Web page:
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Save for Balki Bartokamous, I know very little about sheep herders. But judging from the contents of Shepherd's Pie, I assume that sheep herders are a gregarious lot of heavy eaters—what with the ample amounts of minced meat, vegetables, and mashed potatoes all found in a wedge of their namesake casserole.
And judging from all the bars and pubs that seem to serve some sort of Shepherd's Pie variation, I also assume that sheep herders are big drinkers to boot—tending a flock is hard work, I suppose.
While making a Shepherd's Pie isn't necessarily as difficult as tending sheep, it can be time consuming. The "pie" usually consists of seasoned lamb (hence the shepherd nomenclature) that is sauteed along with some aromatics, herbs, and vegetables. The lamb mixture is then spread onto the bottom of a casserole dish, topped with a "crust" of mashed potatoes, and then baked in the oven until the crust is browned.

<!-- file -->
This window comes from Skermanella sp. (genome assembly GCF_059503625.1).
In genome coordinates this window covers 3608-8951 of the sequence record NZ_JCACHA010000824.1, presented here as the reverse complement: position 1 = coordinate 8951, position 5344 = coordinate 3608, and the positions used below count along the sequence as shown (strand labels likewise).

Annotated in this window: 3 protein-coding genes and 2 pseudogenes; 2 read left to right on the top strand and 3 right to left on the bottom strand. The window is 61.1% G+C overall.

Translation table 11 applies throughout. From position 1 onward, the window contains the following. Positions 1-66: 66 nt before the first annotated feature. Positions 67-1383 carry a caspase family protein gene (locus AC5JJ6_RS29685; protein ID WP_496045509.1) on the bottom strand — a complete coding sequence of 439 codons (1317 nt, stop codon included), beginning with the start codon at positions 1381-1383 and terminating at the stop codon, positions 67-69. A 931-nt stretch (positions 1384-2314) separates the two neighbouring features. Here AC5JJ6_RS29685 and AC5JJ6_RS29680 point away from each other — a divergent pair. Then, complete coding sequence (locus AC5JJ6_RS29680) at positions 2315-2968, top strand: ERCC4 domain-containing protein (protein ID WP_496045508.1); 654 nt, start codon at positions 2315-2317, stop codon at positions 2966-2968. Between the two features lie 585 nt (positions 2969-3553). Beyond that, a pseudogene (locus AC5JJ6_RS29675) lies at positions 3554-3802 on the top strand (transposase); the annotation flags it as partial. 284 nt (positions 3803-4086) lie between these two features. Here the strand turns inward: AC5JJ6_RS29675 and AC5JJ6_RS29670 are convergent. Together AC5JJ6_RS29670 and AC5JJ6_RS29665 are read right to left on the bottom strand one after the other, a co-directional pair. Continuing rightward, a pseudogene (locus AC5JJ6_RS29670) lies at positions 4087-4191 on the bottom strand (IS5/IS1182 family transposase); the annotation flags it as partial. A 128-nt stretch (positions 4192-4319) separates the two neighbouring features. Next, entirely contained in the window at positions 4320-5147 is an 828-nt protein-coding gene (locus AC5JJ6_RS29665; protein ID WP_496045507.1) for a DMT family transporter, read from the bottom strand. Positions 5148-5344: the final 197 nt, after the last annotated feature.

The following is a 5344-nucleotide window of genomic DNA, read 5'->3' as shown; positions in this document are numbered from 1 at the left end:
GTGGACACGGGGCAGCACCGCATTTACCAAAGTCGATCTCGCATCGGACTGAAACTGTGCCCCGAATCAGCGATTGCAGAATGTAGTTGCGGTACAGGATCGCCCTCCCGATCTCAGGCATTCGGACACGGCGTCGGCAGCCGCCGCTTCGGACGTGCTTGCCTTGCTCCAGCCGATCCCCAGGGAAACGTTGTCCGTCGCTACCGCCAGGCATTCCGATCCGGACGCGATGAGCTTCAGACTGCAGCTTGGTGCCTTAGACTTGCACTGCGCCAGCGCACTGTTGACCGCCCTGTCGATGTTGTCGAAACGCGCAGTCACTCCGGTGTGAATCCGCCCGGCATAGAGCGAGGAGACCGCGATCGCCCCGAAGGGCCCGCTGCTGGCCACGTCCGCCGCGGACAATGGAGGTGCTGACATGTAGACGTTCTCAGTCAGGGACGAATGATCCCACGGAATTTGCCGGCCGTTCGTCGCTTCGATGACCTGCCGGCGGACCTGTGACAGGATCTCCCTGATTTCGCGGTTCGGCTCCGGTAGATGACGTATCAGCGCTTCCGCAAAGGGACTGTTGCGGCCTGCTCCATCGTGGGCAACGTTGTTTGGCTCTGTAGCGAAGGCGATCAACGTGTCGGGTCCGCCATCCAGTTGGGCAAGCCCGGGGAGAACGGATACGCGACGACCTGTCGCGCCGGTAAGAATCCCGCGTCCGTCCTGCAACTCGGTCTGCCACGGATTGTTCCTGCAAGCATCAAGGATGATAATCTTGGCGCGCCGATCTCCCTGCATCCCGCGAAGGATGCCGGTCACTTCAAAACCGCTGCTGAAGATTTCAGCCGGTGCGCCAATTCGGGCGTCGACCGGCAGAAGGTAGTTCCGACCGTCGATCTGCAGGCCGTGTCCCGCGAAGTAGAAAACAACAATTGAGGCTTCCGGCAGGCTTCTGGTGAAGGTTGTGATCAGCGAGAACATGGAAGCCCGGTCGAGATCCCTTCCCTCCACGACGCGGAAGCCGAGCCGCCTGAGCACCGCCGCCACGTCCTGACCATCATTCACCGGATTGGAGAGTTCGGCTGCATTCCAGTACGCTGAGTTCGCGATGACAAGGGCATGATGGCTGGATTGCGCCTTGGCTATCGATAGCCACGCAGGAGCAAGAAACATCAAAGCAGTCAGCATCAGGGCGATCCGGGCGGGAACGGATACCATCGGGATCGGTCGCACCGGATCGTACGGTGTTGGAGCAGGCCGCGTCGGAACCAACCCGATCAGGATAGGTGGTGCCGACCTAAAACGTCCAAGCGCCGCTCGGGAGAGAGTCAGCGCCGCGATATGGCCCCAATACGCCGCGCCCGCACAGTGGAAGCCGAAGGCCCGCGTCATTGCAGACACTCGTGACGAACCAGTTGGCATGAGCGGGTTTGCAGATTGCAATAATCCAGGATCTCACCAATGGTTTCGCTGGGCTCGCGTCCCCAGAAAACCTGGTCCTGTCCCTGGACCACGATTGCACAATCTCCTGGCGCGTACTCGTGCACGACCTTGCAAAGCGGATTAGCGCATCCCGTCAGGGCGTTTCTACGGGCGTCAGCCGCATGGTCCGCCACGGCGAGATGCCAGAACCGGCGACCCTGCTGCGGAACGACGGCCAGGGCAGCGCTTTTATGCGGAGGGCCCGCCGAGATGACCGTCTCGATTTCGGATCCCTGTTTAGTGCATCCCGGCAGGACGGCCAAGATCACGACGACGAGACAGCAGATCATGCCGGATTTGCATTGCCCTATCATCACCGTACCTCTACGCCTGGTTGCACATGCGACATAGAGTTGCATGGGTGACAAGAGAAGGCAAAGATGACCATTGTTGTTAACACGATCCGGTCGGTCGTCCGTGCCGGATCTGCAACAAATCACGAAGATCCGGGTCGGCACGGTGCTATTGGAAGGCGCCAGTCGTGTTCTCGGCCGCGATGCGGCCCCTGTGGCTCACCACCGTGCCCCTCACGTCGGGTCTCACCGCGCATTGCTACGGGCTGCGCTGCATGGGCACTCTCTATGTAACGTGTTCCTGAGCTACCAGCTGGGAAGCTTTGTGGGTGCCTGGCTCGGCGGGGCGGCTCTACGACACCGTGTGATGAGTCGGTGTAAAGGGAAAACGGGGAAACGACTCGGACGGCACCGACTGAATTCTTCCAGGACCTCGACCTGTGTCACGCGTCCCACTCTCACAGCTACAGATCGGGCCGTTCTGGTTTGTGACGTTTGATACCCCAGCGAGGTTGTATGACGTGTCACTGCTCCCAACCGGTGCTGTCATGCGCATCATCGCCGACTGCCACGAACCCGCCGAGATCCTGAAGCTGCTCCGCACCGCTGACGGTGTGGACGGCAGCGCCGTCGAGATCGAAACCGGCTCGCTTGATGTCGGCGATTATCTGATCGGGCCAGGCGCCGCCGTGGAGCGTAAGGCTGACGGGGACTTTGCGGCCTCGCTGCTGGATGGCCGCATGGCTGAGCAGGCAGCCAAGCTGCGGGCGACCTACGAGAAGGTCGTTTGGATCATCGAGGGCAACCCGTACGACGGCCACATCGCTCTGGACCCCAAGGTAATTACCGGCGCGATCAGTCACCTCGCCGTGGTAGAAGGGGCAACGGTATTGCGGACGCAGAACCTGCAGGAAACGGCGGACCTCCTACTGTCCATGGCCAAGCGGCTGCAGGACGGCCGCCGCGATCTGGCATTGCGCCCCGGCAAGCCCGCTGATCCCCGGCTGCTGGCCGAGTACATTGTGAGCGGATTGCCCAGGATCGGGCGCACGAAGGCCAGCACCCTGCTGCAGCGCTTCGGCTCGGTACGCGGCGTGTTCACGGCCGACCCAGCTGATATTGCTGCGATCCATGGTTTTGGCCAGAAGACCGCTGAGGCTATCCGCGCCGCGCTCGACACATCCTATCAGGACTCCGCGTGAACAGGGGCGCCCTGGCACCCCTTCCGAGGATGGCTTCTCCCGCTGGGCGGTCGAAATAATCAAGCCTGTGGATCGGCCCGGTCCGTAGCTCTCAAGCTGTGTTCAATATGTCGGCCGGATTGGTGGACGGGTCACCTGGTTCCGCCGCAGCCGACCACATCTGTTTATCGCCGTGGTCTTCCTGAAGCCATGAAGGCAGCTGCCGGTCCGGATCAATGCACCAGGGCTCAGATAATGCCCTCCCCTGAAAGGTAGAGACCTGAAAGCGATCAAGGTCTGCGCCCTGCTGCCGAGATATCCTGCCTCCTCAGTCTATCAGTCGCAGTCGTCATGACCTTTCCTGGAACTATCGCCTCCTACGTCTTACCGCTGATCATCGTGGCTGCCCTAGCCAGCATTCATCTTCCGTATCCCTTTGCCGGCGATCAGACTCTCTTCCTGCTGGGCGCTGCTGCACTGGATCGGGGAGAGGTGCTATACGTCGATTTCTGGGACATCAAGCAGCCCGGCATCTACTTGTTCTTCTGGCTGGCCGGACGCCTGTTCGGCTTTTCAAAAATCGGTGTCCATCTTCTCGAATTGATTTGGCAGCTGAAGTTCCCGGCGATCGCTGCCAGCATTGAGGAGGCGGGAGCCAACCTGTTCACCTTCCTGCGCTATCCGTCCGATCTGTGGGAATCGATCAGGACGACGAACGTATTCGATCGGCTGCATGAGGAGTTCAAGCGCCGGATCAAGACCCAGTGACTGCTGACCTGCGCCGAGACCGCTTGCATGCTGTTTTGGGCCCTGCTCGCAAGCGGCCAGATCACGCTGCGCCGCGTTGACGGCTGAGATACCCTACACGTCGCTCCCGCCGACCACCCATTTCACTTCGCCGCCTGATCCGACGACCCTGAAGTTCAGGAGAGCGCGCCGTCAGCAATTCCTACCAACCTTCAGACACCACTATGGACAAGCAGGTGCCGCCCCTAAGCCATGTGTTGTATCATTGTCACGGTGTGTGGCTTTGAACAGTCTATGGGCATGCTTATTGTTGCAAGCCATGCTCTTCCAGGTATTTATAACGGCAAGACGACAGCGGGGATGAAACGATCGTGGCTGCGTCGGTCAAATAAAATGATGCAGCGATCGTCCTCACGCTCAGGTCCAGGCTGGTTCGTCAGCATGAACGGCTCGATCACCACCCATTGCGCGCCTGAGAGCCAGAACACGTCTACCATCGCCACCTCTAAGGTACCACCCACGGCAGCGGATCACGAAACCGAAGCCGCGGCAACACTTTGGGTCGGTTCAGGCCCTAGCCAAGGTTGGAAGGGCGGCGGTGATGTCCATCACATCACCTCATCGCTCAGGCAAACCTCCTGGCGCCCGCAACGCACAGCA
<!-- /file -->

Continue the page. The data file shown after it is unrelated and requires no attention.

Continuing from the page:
To speed up this whole pie-making process, but with an equally delicious yield, consider the Shepherd's Pie Slider. The same seasoned lamb is at the core of this recipe, but instead of being sauteed, the meat is formed into patties and studded with thyme, rosemary, garlic, shallots, peas, and carrots. Yes, peas and carrots in a slider!
After cooking the slider patties in a pan, under the broiler, or on the grill, a sprinkling of blue cheese melts into a topping befitting any burger, but especially so for these lamb patties. As for the mashed potatoes? I find that good potato rolls smeared with garlic aioli are a wonderful substitute (and you won't have to peel, boil, or mash any actual potatoes).
After making these Shepherd's Pie Sliders, I'm sure that you'll find two (or six, if you've a yeoman's appetite) of them are especially delicious after a long day's work, shepherding or not.
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